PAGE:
Mudslides & Flooding Produced By Extreme Rainfall Over Southern California

It is sunny in southern California today but recent unusually heavy rainfall led to rock slides, mudslides and flooding in that part of the country. Rainfall of almost 4 inches (101.6 mm) in one day was reported in Long Beach, California. Some highways in the area were flooded due to intense downpours. Rainfall since the fall of 2016 has improved drought conditions over northern California but Southern California has been slower to improve because of the exceptional rainfall deficit in that area. NASA's Integrated Multi-satellitE Retrievals for GPM (IMERG) were used to estimate the total
As farmers in Nepal prepare for the benefits of monsoon season, Dalia Kirschbaum anticipates the dangers of those torrential rains—mainly, the loosening of earth on steep slopes that can lead to landslides. In this mountainous country, 60 to 80 percent of the annual precipitation falls during the monsoon (roughly June to August). That’s when roughly 90 percent of Nepal’s landslide fatalities also occur, according to a 2015 report from the United Nations Office for the Coordination of Humanitarian Affairs. “We know a high number of landslides occur around this time, so documenting them is...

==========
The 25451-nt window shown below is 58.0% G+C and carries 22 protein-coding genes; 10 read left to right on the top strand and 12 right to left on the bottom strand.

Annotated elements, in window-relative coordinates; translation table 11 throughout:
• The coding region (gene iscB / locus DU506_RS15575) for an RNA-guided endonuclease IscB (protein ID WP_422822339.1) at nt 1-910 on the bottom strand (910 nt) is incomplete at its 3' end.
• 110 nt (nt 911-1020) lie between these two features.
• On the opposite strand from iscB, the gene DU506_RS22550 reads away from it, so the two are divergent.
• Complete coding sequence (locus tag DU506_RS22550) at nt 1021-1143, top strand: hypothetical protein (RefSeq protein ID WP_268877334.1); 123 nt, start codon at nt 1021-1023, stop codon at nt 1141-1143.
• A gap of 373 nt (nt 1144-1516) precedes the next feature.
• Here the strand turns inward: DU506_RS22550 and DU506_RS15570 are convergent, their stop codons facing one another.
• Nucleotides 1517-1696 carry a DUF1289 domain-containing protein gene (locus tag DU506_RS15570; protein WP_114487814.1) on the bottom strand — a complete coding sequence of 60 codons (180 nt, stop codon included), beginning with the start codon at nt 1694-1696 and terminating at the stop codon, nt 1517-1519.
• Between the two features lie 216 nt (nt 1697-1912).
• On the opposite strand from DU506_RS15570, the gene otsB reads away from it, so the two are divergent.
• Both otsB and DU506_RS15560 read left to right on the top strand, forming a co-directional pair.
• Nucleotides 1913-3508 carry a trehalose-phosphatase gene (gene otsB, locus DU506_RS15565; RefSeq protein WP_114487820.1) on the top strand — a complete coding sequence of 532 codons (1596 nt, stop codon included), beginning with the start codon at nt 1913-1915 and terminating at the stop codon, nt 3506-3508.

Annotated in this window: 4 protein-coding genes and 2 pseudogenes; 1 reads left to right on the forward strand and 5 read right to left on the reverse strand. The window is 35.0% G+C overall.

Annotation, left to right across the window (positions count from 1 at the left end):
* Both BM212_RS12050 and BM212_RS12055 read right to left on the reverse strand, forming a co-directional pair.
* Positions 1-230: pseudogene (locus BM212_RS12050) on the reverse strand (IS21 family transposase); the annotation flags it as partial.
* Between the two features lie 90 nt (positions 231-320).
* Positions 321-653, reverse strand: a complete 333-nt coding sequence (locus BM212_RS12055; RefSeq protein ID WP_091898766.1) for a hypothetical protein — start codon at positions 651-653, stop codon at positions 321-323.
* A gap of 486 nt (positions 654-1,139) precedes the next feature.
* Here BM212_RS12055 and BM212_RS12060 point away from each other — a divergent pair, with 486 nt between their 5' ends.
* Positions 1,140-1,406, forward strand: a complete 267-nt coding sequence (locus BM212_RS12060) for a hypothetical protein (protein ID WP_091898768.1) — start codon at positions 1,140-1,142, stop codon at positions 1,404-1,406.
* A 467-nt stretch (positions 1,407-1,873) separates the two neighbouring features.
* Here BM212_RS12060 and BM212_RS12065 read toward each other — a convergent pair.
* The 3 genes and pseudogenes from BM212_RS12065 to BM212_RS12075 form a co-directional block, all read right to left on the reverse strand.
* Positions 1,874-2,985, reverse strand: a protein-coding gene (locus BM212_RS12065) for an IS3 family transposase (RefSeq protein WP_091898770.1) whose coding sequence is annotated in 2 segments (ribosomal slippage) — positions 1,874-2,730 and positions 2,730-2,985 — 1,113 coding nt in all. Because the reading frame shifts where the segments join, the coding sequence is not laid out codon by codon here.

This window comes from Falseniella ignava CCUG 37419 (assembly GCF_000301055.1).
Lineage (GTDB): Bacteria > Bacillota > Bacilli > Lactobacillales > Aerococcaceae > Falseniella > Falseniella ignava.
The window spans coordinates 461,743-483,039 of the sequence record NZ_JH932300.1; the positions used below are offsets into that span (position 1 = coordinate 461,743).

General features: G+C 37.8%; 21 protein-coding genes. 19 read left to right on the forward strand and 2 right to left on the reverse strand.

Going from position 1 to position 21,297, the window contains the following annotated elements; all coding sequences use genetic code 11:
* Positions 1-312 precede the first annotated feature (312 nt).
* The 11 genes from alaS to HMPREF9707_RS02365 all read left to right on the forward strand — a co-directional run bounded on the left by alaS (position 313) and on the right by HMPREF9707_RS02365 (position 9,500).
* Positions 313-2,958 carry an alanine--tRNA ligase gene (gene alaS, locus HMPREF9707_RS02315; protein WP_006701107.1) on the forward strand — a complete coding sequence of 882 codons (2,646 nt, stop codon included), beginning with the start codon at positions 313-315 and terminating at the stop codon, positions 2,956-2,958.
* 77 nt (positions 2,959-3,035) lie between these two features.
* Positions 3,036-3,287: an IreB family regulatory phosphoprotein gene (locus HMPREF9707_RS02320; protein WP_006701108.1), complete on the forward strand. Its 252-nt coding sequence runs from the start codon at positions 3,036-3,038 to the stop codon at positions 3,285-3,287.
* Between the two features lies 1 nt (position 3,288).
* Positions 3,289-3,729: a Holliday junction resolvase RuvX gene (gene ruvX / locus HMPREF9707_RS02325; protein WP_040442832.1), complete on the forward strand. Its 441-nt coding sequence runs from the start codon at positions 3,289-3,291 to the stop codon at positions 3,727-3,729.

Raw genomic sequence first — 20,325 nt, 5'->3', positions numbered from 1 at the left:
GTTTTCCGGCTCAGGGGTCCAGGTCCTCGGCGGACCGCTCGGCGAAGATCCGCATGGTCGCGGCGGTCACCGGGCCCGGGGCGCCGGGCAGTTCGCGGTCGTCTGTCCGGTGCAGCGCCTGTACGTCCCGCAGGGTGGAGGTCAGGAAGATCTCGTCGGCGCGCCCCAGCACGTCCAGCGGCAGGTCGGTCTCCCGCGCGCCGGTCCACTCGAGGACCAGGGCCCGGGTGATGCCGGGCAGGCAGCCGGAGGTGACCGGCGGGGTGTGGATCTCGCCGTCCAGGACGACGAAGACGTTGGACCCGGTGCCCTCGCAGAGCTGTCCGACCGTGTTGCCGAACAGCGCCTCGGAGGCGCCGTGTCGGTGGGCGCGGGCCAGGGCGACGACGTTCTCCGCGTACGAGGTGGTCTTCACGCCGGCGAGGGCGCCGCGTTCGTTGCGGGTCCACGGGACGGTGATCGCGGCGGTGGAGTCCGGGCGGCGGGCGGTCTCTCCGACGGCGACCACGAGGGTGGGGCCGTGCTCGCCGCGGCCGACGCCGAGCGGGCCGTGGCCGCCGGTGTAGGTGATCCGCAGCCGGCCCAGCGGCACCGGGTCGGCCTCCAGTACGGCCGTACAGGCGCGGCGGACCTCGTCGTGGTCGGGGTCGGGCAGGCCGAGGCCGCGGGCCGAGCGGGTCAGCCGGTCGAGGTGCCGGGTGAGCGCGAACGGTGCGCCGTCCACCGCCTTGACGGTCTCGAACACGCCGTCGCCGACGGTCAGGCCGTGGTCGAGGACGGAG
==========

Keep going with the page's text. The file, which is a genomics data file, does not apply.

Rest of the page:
Developing Tropical Storm Triggers Deadly Landslides in Sri Lanka

A storm does not have to be especially powerful in terms of its winds to be deadly. Such is the case with Tropical Cyclone 01B (TC 01B) in the Bay of Bengal. Despite only reaching minimal tropical storm intensity just this morning at 06 UTC 18 May 2016, the system has been responsible for dumping heavy rains in and around Sri Lanka and southern Indian over the past few days as it tried to organize itself in the southwestern Bay of Bengal. This set the stage for two massive landslides, which buried 3 villages in south central Sri Lanka. So far, although several hundred people have been rescued